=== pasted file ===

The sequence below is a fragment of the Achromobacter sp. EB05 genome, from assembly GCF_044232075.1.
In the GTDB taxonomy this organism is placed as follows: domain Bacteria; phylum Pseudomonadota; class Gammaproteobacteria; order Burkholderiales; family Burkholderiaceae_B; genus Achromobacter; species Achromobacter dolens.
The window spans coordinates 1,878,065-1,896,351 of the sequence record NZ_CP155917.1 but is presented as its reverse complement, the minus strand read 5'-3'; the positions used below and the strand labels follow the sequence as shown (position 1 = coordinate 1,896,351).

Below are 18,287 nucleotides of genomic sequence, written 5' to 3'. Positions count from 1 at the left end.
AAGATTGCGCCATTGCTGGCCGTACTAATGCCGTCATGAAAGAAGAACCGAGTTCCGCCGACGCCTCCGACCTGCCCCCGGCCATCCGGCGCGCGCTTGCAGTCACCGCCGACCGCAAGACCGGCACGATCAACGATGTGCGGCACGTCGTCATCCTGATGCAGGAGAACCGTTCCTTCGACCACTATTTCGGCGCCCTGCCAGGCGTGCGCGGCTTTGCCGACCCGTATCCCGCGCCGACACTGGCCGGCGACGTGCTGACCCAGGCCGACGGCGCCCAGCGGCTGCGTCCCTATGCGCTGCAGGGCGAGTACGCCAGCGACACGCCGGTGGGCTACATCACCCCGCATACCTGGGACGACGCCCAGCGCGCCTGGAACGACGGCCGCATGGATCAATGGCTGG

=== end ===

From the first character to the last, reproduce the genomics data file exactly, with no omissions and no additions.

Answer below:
The sequence below is a fragment of the Achromobacter sp. EB05 genome, from assembly GCF_044232075.1.
In the GTDB taxonomy this organism is placed as follows: domain Bacteria; phylum Pseudomonadota; class Gammaproteobacteria; order Burkholderiales; family Burkholderiaceae_B; genus Achromobacter; species Achromobacter dolens.
The window spans coordinates 1,878,065-1,896,351 of the sequence record NZ_CP155917.1 but is presented as its reverse complement, the minus strand read 5'-3'; the positions used below and the strand labels follow the sequence as shown (position 1 = coordinate 1,896,351).

Below are 18,287 nucleotides of genomic sequence, written 5' to 3'. Positions count from 1 at the left end.
AAGATTGCGCCATTGCTGGCCGTACTAATGCCGTCATGAAAGAAGAACCGAGTTCCGCCGACGCCTCCGACCTGCCCCCGGCCATCCGGCGCGCGCTTGCAGTCACCGCCGACCGCAAGACCGGCACGATCAACGATGTGCGGCACGTCGTCATCCTGATGCAGGAGAACCGTTCCTTCGACCACTATTTCGGCGCCCTGCCAGGCGTGCGCGGCTTTGCCGACCCGTATCCCGCGCCGACACTGGCCGGCGACGTGCTGACCCAGGCCGACGGCGCCCAGCGGCTGCGTCCCTATGCGCTGCAGGGCGAGTACGCCAGCGACACGCCGGTGGGCTACATCACCCCGCATACCTGGGACGACGCCCAGCGCGCCTGGAACGACGGCCGCATGGATCAATGGCTGG